Universal Access Or Private Property?

in Deep Dives3 months ago (edited)

That's a very important question, and our answer has always been wrong. We've been lulled into believing that "private property" is the right answer, not realizing that the two possible answers are mutually exclusive: private property denies universal access, and universal access precludes private property.


power-drill2_small.jpg

Image by OpenClipart-Vectors - source: Pixabay

Access is what we need. Ask yourself what's important: is it important to own a music CD, or is access to the music you want to hear the important thing? Do you need to own the CD if you can just connect to an online music database and listen to your favorite music any time you wish to do so? The CD that I own is mine, so I'm the only one who can access that music. Next question: who owns hospital-beds? We all need access to a hospital-bed when the need arises, but because there's a private owner somewhere of every hospital-bed, we don't get to decide who gets access to those beds. Furthermore, because we don't think in term of universal access, but in terms of private ownership, there aren't enough hospital-beds to go around in times of peak-demand, like right now. The result is that only the individuals who can pay enough will have access to those much needed beds. Private property is the death of universal access. Even in the places where we are able to organize universal access, like online music, we fuck up the entire idea with the baked-in notion of private property, so individuals must still pay for access to files that are just there; you can buy songs and albums or pay a subscription-fee for an online service.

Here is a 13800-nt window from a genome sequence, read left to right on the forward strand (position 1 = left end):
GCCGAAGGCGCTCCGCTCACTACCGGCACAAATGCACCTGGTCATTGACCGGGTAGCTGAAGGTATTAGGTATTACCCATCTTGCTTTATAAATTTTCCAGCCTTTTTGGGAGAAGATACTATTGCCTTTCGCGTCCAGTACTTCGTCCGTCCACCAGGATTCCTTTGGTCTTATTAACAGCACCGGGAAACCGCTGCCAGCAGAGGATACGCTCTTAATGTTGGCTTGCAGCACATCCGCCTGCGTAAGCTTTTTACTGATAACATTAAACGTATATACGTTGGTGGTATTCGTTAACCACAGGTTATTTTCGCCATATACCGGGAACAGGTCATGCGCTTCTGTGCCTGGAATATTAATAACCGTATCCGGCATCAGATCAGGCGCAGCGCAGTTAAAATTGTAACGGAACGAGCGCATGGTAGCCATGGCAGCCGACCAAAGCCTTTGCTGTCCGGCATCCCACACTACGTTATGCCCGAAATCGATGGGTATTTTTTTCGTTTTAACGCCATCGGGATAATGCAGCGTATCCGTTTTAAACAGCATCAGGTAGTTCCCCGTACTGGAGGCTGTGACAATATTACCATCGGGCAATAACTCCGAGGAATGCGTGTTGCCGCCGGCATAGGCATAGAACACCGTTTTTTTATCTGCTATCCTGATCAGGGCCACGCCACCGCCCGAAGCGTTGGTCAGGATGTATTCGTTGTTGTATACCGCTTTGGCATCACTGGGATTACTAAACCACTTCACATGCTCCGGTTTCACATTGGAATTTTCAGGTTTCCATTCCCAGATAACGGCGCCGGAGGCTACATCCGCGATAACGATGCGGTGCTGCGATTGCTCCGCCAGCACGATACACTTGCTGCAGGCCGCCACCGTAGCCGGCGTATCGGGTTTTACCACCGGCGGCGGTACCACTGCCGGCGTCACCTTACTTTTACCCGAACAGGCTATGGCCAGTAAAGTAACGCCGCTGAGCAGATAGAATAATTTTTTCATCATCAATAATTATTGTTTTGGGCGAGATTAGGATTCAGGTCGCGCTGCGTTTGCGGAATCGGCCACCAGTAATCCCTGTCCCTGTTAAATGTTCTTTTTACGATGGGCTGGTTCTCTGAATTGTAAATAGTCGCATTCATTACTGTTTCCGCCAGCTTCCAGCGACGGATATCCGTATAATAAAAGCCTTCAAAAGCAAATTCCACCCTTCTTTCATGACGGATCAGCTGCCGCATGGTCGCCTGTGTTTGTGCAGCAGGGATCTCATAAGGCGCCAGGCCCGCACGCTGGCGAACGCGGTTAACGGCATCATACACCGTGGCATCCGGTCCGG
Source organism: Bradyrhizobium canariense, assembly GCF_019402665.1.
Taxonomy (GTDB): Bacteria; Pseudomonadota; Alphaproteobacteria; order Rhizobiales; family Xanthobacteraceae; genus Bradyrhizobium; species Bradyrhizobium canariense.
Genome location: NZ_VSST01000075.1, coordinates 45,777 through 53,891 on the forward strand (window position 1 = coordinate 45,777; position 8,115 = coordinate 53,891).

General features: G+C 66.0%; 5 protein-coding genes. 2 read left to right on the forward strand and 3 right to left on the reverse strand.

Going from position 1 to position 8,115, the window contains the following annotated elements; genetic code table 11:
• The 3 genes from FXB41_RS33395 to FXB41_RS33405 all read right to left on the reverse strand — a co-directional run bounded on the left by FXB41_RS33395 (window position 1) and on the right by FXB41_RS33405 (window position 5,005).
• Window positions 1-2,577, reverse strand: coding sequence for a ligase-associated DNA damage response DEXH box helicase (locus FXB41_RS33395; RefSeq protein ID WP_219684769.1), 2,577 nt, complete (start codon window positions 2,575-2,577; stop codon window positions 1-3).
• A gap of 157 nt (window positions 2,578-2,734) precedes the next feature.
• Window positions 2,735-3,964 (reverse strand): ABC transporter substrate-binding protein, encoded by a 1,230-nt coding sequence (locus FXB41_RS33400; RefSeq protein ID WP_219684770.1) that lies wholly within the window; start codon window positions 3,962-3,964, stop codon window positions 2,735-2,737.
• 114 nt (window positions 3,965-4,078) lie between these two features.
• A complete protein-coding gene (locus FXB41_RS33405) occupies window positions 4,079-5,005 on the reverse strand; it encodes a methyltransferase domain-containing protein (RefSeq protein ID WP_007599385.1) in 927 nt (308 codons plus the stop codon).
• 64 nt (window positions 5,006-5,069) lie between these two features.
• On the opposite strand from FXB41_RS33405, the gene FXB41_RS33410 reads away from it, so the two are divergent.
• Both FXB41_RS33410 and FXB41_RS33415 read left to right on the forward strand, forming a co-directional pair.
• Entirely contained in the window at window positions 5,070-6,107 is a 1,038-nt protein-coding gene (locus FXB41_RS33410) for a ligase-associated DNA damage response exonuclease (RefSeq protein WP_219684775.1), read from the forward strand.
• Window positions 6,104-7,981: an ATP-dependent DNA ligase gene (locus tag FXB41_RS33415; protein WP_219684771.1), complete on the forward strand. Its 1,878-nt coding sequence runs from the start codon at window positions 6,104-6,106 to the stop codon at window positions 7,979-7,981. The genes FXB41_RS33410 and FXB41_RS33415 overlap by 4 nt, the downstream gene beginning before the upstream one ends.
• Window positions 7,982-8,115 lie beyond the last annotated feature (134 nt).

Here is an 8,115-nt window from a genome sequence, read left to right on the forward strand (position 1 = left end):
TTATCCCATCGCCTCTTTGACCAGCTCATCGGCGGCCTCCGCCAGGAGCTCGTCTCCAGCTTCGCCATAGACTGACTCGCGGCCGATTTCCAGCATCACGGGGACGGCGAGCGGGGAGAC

“Comradeship, dignity, amorosity, love, solidarity, fraternity, friendship, ethics: all these names stand in contrast to the commodified, monetised relations of capitalism, all describe relations developed in struggles against capitalism and which can be seen as anticipating or creating a society beyond capitalism.”